Sand In My Shoes

The Future Holds Billion$

Business leaders to talk technology at Southampton trade show

The mansion used in the show “Billions” is ground zero for an all-day trade show held by SummitSync about the business and tech industries. Independent/Courtesy SummitSync

I’m a tech dummy.

And I’m not much of businessman.

But I’m just smart enough to know that a combination of business and technology will define the future of the country and the world.

If you want to know, stand like a traffic cop at the intersection of business and technology to see where the traffic will be heading for the next five years. There’s no better place to find out than at a different kind of all-day trade show held by SummitSync Inc. on September 28 in the 12-bedroom, 17,000-square-foot, $100 million estate on Meadow Lane in Southampton used as a regular set for the Showtime TV series “Billions.”

“That morning a fleet of luxury buses will leave Manhattan carrying 150 chief marketing officers of major companies to our by-invitation-only symposium on the intersection of marketing and technology,” said Al Torres, president of SummitSync.

The guests, whose companies have paid $399 a head, will then sit for a luncheon in the great Southampton mansion, listening to keynote speaker Terry Kawaja, CEO of LUMA Partners, a strategic advisory firm focusing on digital media and marketing. He will bring everyone up to speed on “The State of Digital Media — The Market, The Industry, Trends, and The Future Ecosystem.”

“Terry is a brilliant guy who will help frame the theme of our event, which is where business and technology will be going in the next five years,” said Torres. “Technology changes so rapidly that you can’t really predict past five years.”

Al Torres

After lunch, Torres says the guests will divide into rotating breakout groups of 30 in various plush rooms throughout the “Billions” mansion.

The groups will be curated by a team of heavyweight experts like Jeffrey Rohrs, CMO of Yext, the global digital presence management firm. Like Jack Meyers, founder of Media Village, the nation’s leading media ecologist, an Academy and Emmy Award nominee for Best Documentary Feature, author of four books, and executive producer of GE Focus Forward Films.

Like Michael Loeb, CEO of Loeb Enterprises, founded in 2006 after the sale of Synapse Group to Time Warner was completed. (He and wife Margie own the “Billions” mansion.) Like Gayle Meyers, the chief marketing officer at LUMA, and in charge of overall marketing, branding, and communications strategy for the company.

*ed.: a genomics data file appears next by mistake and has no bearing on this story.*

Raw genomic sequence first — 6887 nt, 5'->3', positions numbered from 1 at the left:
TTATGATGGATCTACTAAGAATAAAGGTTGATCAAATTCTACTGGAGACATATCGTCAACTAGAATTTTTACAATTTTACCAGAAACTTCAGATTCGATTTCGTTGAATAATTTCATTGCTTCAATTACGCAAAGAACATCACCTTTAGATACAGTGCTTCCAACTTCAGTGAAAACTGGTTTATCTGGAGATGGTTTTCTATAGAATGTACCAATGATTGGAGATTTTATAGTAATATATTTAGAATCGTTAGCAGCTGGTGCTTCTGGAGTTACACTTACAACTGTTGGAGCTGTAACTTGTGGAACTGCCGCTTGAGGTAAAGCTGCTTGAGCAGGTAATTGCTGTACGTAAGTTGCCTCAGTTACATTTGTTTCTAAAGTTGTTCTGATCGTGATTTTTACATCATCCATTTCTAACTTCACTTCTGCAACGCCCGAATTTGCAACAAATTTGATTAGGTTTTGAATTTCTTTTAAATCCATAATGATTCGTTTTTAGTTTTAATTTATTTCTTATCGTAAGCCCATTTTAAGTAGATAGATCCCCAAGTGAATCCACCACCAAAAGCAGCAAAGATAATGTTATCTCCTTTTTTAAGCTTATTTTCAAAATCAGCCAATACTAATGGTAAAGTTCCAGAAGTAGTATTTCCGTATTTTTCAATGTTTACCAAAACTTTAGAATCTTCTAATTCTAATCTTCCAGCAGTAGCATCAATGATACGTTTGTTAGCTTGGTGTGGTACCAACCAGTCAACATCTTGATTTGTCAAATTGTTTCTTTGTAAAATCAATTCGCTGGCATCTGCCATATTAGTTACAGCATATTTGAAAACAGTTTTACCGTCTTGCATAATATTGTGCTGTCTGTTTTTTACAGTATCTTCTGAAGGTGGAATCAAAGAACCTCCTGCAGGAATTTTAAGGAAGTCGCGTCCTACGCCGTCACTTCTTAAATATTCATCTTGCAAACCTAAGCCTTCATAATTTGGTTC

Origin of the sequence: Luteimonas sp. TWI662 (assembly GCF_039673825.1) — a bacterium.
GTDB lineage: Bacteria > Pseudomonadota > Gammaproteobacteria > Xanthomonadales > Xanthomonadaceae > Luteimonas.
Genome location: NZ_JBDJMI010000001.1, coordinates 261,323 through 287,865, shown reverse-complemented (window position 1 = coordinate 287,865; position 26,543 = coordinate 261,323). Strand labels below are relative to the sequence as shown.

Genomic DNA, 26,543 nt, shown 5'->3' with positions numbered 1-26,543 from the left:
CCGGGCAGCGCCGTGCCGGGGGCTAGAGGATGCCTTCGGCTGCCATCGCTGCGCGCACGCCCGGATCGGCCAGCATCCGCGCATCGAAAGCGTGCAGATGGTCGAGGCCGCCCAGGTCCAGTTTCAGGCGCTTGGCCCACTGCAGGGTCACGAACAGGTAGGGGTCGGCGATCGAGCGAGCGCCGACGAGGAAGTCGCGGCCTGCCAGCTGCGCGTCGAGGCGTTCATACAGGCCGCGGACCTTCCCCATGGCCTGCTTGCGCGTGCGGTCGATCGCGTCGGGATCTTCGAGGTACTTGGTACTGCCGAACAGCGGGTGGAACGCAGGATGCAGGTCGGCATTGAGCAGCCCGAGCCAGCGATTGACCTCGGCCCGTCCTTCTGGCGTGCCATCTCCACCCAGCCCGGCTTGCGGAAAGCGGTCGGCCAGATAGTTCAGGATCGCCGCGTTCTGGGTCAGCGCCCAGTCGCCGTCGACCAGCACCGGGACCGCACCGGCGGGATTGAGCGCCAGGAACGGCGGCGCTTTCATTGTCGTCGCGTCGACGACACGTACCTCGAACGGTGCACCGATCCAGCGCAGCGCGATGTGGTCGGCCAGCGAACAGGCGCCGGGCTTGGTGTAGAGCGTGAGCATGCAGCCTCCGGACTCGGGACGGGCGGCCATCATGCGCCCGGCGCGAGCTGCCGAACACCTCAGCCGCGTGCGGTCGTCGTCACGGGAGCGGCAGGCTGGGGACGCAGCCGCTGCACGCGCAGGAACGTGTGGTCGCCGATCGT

Others include Bonin Bough, one of the foremost-awarded marketing executives in his field, host of “Cleveland Hustles,” and the author of Txt Me; Patrick Givens, VP, head of VaynerSmart at VaynerMedia, spearheading leadership into voice AI and the internet. Also Meagan Eisenberg, CMO at MongoDB. With two decades of experience in the high-tech industry, she has been recognized as one of the Top 50 most retweeted by mid-sized marketers according to Ad Week.

“These business leaders will lead informal and inclusive discussions with invited CMOs and marketing leaders,” said Torres. “The networking at these breakout groups will allow people to get more than keynote speeches or sales pitches for new products or companies. People can engage in dialogue, exchange contacts, and rub elbows in an informal forum in an astonishing $100 million home the likes of which few of us have ever been in. This goes hand in hand with SummitSync’s motto that events drive handshakes. We make sure the right hands meet.”

So how does one get to go to this event?

“We’re already booked solid,” Torres said. “But we do have a wait list. Some people might have to drop out because of personal or business reasons. You can go to our website and apply for the waitlist. It might be good to get yourself or your business on our invite list for future events anyway.”

What happens after the luncheon and afternoon of rotating breakout meetings?

“Then we have a cocktail hour and dinner,” said Torres. “With a second keynote speaker. So instead of a long day of speeches, we offer a luncheon keynote. And our dinner keynote speaker, Gina Bianchini, will put the entire day in perspective.”

Bianchini was CEO of Ning, which she co-founded with Marc Andreessen. Since leaving Ning in March 2010, she has been an entrepreneur in residence at the Andreessen Horowitz venture firm.

“By the end of the day these invited CMOs will have cutting-edge knowledge of where we are in terms of marketing and technology,” said Torres. “They will know how mobile technology and social media and texts are competing with email and online and retail marketing. They will know about technology and marketing security, the law, the demographics, and where we will be at the intersection of marketing and technology in the next five years.”

They won’t be listening to someone pitching a product like at a normal trade show, he said.

“No, they will be included in lively and informative discussions with business and industry leaders throughout the day,” said Torres. “The topics will range from voice, mobile messaging, and what the future of social media means to brands.”

Since I didn’t make my first billion yet, I might drop into the $100 million venue to start working on my second billion on the set of “Billions.”